Global River in Perspective - Mekong

Columbia University, GSAPP, Urban Design Studio III, Summer 2021
Collaborators: Zuzanna Jarzynska, Aruna Ananta Das, Cheng Ju Lee
Advisors: Kate Orff, Geeta Mehta, Dilip Da Cunha, Adriana Chavez, Justine Holzman, Tori Vuono

As part of the Water Urbanism studio situated in the Mississippi river basin, the Mekong or the Lancang River, flowing across 5 South East Asian countries and China, has been chosen as a case study to compare with. The river is a vital economic resource as well as a heated contested site between upper and lower stream countries.

Physicality and Settlements

Although similar to Mississippi in terms of the volume of discharge, the Mekong is 4 times smaller in terms of drainage area while the size of delta and amount sediment discharge are similar. In comparison to Mississippi, it is less regulated, less leveed. For example, in the town of Luang Prabang, dikes were only started to get built in 2008. It is distant from the river separated by a floodplain left for the water level to increase. At the outlet, a water city like CanTho in Vietnam has been embracing the wetness through its planning, lifestyle and architecture for centuries. These are things that cities in the Mississippi could learn from.

The Pulse of Mekong

The hydrological cycle of the Mekong River is considered to be a natural wonder of the world. During wet season, the river flows backward and expand the Tonle Sap more than 5 times its original size with depth increased from 1-2 meters to around 8 meters. Flooding of the adjacent forests makes a perfect Nursery for small fishes with nutrients and hiding place from predators while the soil is nourished by the flood. When water recedes, grown fishes migrate throught the river and fertile soil is available for farming.  Therefore, People have adapted their housing/ farming cycle and methods to this massive fluctuations and 80% of Cambodians are dependent on this change in water level.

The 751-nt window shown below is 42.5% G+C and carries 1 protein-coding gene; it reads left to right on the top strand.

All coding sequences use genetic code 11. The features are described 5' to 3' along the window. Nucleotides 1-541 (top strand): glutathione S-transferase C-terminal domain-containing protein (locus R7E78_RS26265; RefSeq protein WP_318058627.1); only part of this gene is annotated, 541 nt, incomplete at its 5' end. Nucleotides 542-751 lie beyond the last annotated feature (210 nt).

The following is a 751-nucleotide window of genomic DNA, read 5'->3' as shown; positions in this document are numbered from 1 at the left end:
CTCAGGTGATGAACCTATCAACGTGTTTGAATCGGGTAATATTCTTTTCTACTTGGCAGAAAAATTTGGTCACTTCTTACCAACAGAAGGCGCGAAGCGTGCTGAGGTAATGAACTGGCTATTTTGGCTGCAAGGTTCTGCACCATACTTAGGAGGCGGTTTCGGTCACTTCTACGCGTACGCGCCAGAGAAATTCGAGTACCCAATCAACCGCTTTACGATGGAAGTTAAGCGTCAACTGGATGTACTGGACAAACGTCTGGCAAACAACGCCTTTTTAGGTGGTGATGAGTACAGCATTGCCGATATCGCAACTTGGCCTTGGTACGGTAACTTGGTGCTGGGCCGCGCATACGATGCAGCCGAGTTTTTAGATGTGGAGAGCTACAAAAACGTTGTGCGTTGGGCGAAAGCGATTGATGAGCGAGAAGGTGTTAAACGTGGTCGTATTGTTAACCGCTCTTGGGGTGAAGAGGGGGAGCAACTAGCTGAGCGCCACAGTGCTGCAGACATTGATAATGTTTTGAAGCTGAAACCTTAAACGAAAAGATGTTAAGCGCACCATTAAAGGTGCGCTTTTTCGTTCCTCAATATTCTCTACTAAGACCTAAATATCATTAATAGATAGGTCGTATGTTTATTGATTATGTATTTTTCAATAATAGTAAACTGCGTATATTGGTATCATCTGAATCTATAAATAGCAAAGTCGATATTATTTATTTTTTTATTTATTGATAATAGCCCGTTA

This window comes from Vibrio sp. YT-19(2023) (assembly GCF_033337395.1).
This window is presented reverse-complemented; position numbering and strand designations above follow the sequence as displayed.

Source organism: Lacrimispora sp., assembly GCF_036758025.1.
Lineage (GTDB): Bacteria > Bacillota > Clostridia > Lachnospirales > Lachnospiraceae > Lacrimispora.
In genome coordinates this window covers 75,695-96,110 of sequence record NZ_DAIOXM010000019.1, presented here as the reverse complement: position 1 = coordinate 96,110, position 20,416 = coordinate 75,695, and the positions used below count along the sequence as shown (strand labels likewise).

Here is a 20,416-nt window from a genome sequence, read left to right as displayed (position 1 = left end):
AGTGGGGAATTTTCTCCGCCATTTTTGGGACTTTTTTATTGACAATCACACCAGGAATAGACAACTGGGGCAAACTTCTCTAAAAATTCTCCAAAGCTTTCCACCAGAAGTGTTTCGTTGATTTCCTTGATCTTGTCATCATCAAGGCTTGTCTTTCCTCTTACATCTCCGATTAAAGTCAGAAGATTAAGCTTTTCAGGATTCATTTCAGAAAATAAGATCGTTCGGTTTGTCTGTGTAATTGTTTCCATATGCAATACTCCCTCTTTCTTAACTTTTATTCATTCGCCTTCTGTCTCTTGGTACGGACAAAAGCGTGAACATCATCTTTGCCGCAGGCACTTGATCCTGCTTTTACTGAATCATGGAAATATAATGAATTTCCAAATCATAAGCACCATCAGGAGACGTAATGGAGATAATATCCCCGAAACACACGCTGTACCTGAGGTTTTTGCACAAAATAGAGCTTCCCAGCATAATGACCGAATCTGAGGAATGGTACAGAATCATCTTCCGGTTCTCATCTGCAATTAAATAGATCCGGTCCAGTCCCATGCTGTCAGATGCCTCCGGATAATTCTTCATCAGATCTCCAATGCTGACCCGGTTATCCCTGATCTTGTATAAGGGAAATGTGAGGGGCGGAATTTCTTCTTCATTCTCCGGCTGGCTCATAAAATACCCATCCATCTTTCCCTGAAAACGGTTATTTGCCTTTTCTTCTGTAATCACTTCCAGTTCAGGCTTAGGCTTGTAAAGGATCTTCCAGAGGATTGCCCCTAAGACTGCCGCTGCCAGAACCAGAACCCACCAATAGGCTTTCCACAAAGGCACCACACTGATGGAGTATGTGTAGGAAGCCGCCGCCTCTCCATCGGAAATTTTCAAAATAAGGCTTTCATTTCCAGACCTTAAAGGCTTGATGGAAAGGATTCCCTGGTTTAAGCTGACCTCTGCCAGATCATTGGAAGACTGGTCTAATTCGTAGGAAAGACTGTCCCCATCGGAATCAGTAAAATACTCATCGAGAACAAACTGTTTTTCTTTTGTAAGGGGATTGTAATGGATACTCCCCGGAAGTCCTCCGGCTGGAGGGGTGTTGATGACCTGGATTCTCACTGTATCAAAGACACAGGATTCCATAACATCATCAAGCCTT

Dams, Politics and the Environment

Since the river is shared between 6 countries with China holding its upstream, there have been problems with coordination in the operation. With steeper topography, China has constructed cascading dams for hydroelectric power production since the 1990s. Water cycle has been altered based on needs like power grid maintenance instead of following the agricultural cycle downstream. Countries like Laos also invested heavily in hydroelectric dams to become batteries of Asia and export their energy. To mitigate coordination issues, 5 countries formed the Lower Mekong Commission sponsored by the US, Japan and Korea while China refused to join. In 2019, China started holding water without informing lower countries which caused one of the worst draughts on a river that 60 million people rely on.

The environmental effects of the dams cause a lot of chain effects that are beyond political boundaries. The dams in the upstream will block the sediment flow and at the same time hinder fish migration. This ends up coastline erosion and the loss of mangroves. Moreover, because the dams are holding water upstream, it results in a lot of issues related to the rice field in the Mekong delta. The irregular drought, crop failure, groundwater abstraction, land subsidence and saltwater intrusion are forcing an economic transition in the Mekong delta.

Threats to the River

Like what happened to the Mississippi in the last century, rapid industrialization and construction of infrasturctures have afffected the traditional way of life  around the river and changed the human-nature relationship. This resulted in soil degradation and land subsidence.